Imagine waking up one day to realize that you have only two options: First, leave your home, everything you have built, and move out of the country. Second, stay where you are but risk being killed at any time. This is the decision many refugees encounter at the beginning of their journey. However, within this chaotic situation, the invisible group, refugees with disabilities, face even more significant challenges as they begin this agonizing journey.
Although I was fortunate to have the help of my family, I had to choose the first option. I left my home and everything that I had painstakingly built, from education to social capital. Among the many traumas I have encountered in life, the refugee journey was the most notable. I remember those days I spent counting my last medications, unsure when I would see a doctor again. I remember the questions swirling around in my head: where will I get my medication? Where will I sleep tomorrow? Who will protect me if I get hurt? What will my life look like in a month? Which country will accept me, if any?
For many people, especially those in developed countries, hearing about refugees in the news creates a short-lived response. Some will empathize with our situation but quickly move on, unaware that our needs remain unmet for a long time, often indefinitely.
The exact number of refugees with disabilities is unknown, as is their individual needs and challenges. However, we do know that when people face war, violence, and persecution, they are more likely to develop chronic illnesses, such is in the case of this invisible group. According to the United Nations (UN), the needs of refugees with disabilities are ignored throughout their journey due to the variety of physical, environmental, and social barriers. Furthermore, the same report emphasizes that disabled refugees are more likely to experience “violence, including sexual and domestic abuse, exploitation by family members, discrimination and exclusion from access to education, livelihoods, nationality and other public services.”
Additionally, some of the politics in the United States indirectly impact refugees with disabilities. For instance, the number of refugees who enter the US is far less than the proposed ceiling, which has especially been the case under the current administration. According to the Department of Homeland Security, in 2017, the maximum ceiling was 110,000, but the Trump Administration accepted only 53,691 refugees. The number is now further reduced to 18,000 for the fiscal year 2020, despite the high need for admission. This has created significant ramifications for refugees and refugee resettlement offices, particularly those offices which receive funding based on the number of refugees they accept. Therefore, fewer resettled refugees means less funding for resettlement agencies and consequently fewer services (The National Immigration Forum). This creates disability disparities and prevents refugees with disabilities from reaching their potential. Because refugees receive limited services in such situations, refugees with disabilities, who require more assistance on their journey toward independence, will experience even greater challenges in receiving appropriate services.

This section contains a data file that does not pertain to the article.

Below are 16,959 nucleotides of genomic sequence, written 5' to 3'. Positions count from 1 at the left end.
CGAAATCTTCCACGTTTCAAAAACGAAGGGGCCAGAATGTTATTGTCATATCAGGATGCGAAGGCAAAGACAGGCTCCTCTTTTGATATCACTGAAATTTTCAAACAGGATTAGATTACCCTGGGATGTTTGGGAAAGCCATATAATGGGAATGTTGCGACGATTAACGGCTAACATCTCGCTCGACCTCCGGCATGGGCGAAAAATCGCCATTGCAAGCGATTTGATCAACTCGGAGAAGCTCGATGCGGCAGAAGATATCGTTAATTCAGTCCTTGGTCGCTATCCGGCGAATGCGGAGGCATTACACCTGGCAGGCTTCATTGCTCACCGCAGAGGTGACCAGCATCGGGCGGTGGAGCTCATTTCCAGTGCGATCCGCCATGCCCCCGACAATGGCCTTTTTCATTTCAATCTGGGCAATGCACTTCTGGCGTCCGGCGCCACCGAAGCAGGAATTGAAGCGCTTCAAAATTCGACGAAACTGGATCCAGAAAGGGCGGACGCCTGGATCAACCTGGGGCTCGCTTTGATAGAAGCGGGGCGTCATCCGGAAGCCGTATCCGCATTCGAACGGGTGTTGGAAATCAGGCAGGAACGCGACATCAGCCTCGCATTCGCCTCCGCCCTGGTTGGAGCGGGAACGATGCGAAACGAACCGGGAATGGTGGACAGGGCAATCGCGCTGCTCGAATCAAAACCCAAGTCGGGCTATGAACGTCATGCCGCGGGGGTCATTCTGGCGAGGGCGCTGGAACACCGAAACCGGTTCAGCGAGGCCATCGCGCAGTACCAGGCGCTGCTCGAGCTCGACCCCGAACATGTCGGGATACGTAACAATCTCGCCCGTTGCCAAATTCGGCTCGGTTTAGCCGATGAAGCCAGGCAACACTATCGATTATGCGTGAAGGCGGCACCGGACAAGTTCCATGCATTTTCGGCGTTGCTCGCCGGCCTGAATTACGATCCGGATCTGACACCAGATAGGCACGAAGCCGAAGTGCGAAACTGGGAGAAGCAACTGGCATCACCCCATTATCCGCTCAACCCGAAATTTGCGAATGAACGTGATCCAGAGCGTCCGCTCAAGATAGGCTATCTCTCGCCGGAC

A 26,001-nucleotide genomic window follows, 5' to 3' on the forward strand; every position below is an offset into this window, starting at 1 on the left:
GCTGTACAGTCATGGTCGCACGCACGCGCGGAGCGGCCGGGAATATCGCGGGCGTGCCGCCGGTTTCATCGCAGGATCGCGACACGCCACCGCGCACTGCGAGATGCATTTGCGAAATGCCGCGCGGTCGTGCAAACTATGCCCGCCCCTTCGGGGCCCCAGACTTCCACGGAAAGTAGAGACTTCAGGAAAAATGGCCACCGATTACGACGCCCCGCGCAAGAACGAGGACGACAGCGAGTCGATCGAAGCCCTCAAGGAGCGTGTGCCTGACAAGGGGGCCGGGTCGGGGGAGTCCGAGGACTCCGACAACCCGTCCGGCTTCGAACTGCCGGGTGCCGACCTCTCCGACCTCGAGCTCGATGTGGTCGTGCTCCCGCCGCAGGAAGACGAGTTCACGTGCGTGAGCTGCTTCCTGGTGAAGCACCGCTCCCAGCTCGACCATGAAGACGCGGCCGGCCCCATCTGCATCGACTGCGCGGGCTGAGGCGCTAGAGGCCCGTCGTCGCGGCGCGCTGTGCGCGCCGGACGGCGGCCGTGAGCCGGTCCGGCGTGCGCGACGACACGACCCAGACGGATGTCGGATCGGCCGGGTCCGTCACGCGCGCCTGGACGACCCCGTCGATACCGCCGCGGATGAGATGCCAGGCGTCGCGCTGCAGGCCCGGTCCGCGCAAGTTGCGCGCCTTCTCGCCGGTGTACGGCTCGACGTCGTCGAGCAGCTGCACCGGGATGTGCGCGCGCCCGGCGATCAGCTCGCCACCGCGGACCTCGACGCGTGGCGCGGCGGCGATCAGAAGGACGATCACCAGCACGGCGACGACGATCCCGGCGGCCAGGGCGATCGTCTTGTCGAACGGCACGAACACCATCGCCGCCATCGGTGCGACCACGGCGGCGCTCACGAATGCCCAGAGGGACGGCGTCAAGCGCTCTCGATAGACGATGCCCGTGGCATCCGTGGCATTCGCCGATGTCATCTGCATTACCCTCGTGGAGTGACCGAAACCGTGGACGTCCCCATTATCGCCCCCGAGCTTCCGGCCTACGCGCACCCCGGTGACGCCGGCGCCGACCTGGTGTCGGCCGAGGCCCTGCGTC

It is important to remember that refugees already experience significant challenges, such as language barriers, lack of transportation, and navigating new public systems. The lack of funding for resettlement agencies will make the situation even more difficult. Within these circumstances, refugees with disabilities who do not have formal education are more likely to live in poverty. Those who do not receive appropriate services during the early stages of their resettlement will experience stunted integration and limited future success. For example, when a refugee does not receive necessary medical services due to lack of transportation, interpretation, and assistive technology, they are less likely to seek education or develop regional skills, both of which are crucial components to achieve independence.
In 2015, the UN General Assembly adopted the 2030 agenda for Sustainable Development, which includes 17 distinct goals. Built with the intent of leaving no one behind, the agenda states the need for education, economic growth, data collection of individuals with disabilities, and pushes for effective policy development that includes the needs of this group. This document emphasizes the need for stakeholders to initiate a dialogue among all parties on how to connect and better serve people with disabilities. Building on these goals, every social and healthcare agency should initiate deliberate steps to remove barriers that prevent this group from reaching its goals. We can achieve this by encouraging those providing public services and those within refugee resettlement offices to build formal relationships with one another and modify their services to ensure equal access to resources.
For more information on this topic, please visit the UN website: https://www.un.org/development/desa/disabilities/refugees_migrants_with_disabilities.html
Listen to a podcast interview with Mustafa Rfat and disability rights activist Alice Wong, originally published by the Disability Visibility Project: